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Ferronière, French for "ironwork". A type of forehead ornament in the form of a band worn around a woman's forehead and ornamented with a jewel in the centre. They were of Italian origin, worn in the 15th century in the form of a silken cord or velvet ribbon knotted at the back of the head.
The style was revived in the early 19th century when the band was in the form of a fine gold chain or sometimes a string of beads, but was abandoned when hairstyles made it unsuitable.
The term is said to be derived from a portrait ascribed to Leonardo da Vinci and in the Louvre, portraying a lady wearing such a jewelled band; she was once thought to have been a blacksmith's wife (ferronière) greatly admired by Francis I, but now is generally considered to be Lucretia Crivelli, the mistress of Ludovico Moro, Duke of Milan.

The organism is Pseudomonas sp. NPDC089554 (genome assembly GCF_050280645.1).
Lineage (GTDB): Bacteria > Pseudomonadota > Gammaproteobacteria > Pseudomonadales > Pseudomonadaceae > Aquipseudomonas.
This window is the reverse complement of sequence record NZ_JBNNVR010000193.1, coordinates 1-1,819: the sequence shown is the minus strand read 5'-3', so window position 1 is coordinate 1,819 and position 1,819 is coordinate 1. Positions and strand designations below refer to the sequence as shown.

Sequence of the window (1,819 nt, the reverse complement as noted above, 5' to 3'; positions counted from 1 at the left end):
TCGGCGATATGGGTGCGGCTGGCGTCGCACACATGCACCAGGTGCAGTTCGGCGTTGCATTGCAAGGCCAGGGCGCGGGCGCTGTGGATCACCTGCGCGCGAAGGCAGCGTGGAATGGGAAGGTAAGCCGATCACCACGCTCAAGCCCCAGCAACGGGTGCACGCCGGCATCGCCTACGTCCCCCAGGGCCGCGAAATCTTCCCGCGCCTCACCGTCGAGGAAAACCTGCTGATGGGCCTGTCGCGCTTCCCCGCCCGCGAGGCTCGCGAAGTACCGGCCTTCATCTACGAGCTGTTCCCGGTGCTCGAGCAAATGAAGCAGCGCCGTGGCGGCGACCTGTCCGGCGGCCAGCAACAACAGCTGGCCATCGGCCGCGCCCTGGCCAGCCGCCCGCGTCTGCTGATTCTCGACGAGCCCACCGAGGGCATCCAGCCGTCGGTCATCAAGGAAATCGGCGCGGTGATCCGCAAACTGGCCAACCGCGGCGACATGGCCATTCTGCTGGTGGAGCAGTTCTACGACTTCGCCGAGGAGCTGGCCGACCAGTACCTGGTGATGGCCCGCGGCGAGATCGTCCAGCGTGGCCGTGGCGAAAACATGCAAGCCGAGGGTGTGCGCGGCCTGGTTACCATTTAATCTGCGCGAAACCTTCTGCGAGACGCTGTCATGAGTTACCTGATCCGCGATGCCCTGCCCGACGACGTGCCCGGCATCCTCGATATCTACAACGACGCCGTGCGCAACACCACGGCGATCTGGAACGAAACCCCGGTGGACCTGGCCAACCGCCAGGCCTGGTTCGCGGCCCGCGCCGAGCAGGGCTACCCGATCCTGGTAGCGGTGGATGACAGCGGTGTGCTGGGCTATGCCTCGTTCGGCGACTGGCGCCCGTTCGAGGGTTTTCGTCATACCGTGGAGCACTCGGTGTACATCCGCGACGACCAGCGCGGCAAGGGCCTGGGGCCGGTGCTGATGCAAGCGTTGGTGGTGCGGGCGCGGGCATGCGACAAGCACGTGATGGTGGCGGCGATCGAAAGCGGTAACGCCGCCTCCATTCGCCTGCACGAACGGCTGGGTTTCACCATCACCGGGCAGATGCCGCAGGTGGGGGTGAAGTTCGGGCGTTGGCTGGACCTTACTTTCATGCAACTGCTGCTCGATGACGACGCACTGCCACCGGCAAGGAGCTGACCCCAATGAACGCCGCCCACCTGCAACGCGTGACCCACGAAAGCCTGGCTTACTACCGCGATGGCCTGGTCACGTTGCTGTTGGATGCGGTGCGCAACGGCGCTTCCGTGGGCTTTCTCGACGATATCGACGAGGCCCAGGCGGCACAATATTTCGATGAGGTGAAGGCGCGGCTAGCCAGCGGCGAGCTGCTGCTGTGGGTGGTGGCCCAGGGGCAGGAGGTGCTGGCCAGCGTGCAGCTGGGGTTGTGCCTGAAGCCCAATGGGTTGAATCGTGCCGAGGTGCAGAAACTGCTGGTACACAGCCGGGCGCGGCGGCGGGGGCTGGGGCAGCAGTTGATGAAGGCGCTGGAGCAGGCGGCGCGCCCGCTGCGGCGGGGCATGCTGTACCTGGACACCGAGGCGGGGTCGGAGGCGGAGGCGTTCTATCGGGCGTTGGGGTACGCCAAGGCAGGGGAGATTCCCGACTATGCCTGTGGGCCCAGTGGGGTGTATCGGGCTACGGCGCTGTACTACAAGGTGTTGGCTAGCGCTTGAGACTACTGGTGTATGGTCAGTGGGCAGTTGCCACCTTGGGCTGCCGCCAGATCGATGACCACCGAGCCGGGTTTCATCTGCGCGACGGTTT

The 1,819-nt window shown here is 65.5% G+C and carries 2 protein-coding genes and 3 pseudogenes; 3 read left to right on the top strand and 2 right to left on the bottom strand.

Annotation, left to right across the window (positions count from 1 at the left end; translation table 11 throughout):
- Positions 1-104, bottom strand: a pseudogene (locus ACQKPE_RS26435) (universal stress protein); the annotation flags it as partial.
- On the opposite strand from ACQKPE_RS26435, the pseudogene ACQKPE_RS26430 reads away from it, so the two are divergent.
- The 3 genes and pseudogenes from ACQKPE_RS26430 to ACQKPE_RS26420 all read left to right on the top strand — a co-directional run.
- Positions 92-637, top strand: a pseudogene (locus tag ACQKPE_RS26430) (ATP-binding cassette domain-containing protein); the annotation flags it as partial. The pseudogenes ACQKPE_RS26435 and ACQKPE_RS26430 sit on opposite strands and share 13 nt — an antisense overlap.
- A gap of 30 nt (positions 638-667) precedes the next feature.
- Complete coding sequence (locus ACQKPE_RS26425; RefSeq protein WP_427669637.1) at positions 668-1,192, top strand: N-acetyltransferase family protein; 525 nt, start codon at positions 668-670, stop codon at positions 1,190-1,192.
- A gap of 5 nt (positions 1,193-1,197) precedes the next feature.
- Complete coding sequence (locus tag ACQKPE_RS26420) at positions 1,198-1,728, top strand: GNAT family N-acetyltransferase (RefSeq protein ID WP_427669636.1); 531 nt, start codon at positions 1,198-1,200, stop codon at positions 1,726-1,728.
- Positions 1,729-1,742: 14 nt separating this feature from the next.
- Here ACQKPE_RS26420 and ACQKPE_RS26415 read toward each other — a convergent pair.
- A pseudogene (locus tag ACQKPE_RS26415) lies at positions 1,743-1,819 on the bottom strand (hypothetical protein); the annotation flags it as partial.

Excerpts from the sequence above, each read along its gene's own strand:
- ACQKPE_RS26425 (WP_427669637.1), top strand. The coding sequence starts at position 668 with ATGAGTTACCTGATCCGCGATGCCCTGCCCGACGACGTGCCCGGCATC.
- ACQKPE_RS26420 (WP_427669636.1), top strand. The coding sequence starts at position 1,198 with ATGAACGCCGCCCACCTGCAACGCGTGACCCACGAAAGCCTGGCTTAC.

A later version of the ferronière had two additional pendants hanging at the temples.
From: An Illustrated Dictionary of Jewelry, autor: Harold Newman, publishers: Thames and Hudson